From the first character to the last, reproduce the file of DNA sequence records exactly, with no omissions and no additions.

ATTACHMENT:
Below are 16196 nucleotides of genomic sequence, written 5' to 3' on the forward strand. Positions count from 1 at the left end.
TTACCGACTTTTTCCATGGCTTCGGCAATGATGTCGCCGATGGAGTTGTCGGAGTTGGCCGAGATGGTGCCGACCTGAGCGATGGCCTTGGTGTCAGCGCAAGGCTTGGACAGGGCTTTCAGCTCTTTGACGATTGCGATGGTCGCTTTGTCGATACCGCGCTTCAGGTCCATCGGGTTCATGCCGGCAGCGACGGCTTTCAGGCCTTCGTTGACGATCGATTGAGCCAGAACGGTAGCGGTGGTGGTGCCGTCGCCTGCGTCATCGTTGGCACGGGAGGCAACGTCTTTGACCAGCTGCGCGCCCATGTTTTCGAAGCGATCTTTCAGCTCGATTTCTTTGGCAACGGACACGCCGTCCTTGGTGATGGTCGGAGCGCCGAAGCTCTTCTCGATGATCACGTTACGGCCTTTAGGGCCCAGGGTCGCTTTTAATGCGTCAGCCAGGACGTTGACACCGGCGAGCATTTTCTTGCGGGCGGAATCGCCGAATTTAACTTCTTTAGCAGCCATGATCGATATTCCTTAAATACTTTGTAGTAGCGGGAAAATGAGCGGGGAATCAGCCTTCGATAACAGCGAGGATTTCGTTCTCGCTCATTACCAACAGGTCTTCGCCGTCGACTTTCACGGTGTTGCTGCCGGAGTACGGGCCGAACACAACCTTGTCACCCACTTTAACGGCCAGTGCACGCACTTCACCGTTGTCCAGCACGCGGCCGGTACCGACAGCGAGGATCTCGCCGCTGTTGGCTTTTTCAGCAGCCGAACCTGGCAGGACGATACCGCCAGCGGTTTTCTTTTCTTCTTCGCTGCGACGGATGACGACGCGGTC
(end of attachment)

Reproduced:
Below are 16196 nucleotides of genomic sequence, written 5' to 3' on the forward strand. Positions count from 1 at the left end.
TTACCGACTTTTTCCATGGCTTCGGCAATGATGTCGCCGATGGAGTTGTCGGAGTTGGCCGAGATGGTGCCGACCTGAGCGATGGCCTTGGTGTCAGCGCAAGGCTTGGACAGGGCTTTCAGCTCTTTGACGATTGCGATGGTCGCTTTGTCGATACCGCGCTTCAGGTCCATCGGGTTCATGCCGGCAGCGACGGCTTTCAGGCCTTCGTTGACGATCGATTGAGCCAGAACGGTAGCGGTGGTGGTGCCGTCGCCTGCGTCATCGTTGGCACGGGAGGCAACGTCTTTGACCAGCTGCGCGCCCATGTTTTCGAAGCGATCTTTCAGCTCGATTTCTTTGGCAACGGACACGCCGTCCTTGGTGATGGTCGGAGCGCCGAAGCTCTTCTCGATGATCACGTTACGGCCTTTAGGGCCCAGGGTCGCTTTTAATGCGTCAGCCAGGACGTTGACACCGGCGAGCATTTTCTTGCGGGCGGAATCGCCGAATTTAACTTCTTTAGCAGCCATGATCGATATTCCTTAAATACTTTGTAGTAGCGGGAAAATGAGCGGGGAATCAGCCTTCGATAACAGCGAGGATTTCGTTCTCGCTCATTACCAACAGGTCTTCGCCGTCGACTTTCACGGTGTTGCTGCCGGAGTACGGGCCGAACACAACCTTGTCACCCACTTTAACGGCCAGTGCACGCACTTCACCGTTGTCCAGCACGCGGCCGGTACCGACAGCGAGGATCTCGCCGCTGTTGGCTTTTTCAGCAGCCGAACCTGGCAGGACGATACCGCCAGCGGTTTTCTTTTCTTCTTCGCTGCGACGGATGACGACGCGGTC